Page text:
August 2011 - Financial in/exclusion of ethnic minorities
Welcome to this latest edition of the ENARgy webzine, dedicated to financial in/exclusion of ethnic minorities and migrants! This edition focuses more specifically on access to banking services. It gives an overview of the obstacles faced by ethnic minorities and migrants in accessing banking services and building assets, presents microfinance initiatives and the specific issues of ethnic entrepreneurs, as well as a series of best practices of financial inclusion of ethnic minorities. If you want to read the webzine in pdf format, download it here
Migrants and financial inclusion: setting the framework
Migrant and ethnic minority communities are a significant and growing presence in many advanced economies of Europe. While there has been a great deal of academic and public policy interest in their broader integration into host societies, particularly in relation to access to jobs, housing, health care and education, much less attention has been afforded to their financial inclusion.
Two testimonies on obstacles faced by ethnic minorities when accessing banking services
Coring delos Reyes from United Migrant Domestic Workers in The Netherlands gives her testimony on the obstacles she faced because of her legal status when trying to access banking services, whereas the Traveller Money Advice and Budgeting Service in Ireland presents a case study on obstacles for people who do not have a registered postal address.
Access to microfinance by migrants and ethnic minorities in Europe
The main objective of microfinance is to offer disadvantaged groups and individuals, include immigrants and members of ethnic minorities, the resources needed to claw their way out of poverty by virtue of their own hard work and ingenuity. But to what extent do microfinance institutions target this specific group?
The European Commission’s Progress Microfinance Facility
As a response to the 2008 crisis and part of the EU Recovery Plan, the European Progress Microfinance Facility (Progress Microfinance) is an EU initiative, launched in February 2010, to support entrepreneurship and employment through microfinance activities.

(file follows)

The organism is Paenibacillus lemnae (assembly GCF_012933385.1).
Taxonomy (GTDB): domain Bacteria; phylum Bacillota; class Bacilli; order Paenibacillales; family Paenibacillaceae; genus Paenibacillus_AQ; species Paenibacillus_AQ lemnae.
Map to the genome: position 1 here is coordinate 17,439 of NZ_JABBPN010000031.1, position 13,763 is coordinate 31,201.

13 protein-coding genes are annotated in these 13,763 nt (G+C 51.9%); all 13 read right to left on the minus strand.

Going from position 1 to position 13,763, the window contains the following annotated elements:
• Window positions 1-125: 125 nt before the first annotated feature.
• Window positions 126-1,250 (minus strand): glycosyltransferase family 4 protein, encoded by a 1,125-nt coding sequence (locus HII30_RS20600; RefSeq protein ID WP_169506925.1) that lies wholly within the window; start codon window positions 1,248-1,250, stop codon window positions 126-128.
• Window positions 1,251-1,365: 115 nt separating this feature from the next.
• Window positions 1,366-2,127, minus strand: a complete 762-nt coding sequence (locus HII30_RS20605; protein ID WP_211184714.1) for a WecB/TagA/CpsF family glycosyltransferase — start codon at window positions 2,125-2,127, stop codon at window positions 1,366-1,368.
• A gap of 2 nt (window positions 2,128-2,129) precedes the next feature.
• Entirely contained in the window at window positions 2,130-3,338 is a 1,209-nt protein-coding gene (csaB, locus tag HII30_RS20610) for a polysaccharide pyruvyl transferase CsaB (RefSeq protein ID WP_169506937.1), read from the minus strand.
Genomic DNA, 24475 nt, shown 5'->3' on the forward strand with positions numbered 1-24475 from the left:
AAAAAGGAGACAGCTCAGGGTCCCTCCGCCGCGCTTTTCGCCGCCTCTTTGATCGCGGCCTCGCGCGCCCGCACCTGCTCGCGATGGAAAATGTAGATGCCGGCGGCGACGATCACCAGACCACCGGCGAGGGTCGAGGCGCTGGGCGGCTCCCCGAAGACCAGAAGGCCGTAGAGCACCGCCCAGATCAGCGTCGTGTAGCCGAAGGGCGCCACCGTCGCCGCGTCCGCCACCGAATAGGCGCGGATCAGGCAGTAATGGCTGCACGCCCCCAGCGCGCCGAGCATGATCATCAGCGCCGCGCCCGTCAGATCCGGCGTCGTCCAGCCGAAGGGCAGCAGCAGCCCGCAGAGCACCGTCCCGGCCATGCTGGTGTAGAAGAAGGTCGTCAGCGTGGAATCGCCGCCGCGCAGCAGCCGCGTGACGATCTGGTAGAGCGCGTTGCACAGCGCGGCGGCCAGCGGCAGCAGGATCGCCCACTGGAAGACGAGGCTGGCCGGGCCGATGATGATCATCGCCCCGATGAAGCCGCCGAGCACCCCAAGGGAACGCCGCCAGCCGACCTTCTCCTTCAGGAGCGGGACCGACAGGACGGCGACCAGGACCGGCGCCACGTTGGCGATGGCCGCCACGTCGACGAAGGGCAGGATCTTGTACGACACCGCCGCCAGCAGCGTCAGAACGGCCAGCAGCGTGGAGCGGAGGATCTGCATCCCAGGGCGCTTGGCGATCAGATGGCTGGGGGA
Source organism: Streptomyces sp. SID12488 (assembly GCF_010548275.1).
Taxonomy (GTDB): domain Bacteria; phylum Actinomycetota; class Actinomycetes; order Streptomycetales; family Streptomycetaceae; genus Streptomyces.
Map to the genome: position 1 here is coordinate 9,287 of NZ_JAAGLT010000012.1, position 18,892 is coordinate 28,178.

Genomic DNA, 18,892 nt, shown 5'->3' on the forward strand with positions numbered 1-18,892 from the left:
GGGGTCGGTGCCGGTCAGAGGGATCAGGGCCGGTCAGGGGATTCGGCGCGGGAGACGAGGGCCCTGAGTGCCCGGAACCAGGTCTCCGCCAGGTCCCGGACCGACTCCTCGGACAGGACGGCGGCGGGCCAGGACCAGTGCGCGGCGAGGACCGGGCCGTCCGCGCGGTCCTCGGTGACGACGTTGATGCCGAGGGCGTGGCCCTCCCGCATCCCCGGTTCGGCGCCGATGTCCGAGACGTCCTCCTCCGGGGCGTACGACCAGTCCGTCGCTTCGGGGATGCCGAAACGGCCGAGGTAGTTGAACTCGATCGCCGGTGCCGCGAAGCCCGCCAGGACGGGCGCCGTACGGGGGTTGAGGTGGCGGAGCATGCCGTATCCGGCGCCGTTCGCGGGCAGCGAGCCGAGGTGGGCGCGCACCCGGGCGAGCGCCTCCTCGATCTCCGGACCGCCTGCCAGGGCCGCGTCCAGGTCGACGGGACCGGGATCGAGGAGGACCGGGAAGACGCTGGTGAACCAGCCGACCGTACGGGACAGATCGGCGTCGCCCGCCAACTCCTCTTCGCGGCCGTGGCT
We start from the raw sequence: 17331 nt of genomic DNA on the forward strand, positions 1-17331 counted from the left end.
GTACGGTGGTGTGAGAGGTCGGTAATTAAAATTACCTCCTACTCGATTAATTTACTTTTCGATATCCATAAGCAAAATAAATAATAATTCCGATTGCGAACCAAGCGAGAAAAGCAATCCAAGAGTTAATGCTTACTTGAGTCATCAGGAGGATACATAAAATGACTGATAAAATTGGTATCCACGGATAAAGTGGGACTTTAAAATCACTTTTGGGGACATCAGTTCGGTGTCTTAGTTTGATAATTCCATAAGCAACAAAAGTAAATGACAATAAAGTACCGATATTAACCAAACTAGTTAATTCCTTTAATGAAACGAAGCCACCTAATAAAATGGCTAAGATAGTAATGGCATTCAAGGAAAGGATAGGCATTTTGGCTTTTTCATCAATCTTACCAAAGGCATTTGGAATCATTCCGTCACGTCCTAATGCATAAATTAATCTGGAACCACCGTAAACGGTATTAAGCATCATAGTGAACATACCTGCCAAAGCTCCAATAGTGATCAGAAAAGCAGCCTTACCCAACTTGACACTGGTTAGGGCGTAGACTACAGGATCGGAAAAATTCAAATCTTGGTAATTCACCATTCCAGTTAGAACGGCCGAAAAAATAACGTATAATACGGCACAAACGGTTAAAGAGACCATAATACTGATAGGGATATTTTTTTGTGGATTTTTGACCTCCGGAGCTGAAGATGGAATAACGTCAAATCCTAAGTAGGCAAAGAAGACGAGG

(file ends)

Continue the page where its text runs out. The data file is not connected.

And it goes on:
Obstacles and access to business funding for ethnic entrepreneurs
The Microfinance Institute aims to extend financial services to business start-up or businesses development to groups, particularly immigrant women, who have no access to financing. Here they give an overview of the obstacles ethnic entrepreneurs face and how they access funding for their business.
Asset-building: why it is important for ethnic minorities
What are asset-building policies? And why are they important for ethnic minorities in Europe? Omar Khan gives an overview of the savings and assets situation among ethnic minorities and the difficulties they face in building up savings.
Interview with Triodos Bank
Triodos Bank talks about its definition of sustainable banking and about its work in support of ethnic minorities’ social inclusion.
Islamic finance in Europe: the missing link
The presence of Muslim communities in Europe has led to the emergence of a niche market with an exceptional potential: the “halal” market, meaning “compliant with the Islamic law”. In the field of finance, this objective of conformity implies the impossibility for Muslims to use the majority of financing and investment products available on the market, as most of them are based on the paying or receiving of an interest rate.
Best practices in financial inclusion of ethnic minorities
Two best practices are presented: Aflatoun’s concept of child-centred social and financial education for disenfranchised children is put into practice in the Ferentari ghetto of Bucharest. The Federation of Roma Associations in Catalonia (FAGIC) presents its project on self-employment and microfinance, which aims to offset shortfalls in the financing of small businesses of persons at risk of social exclusion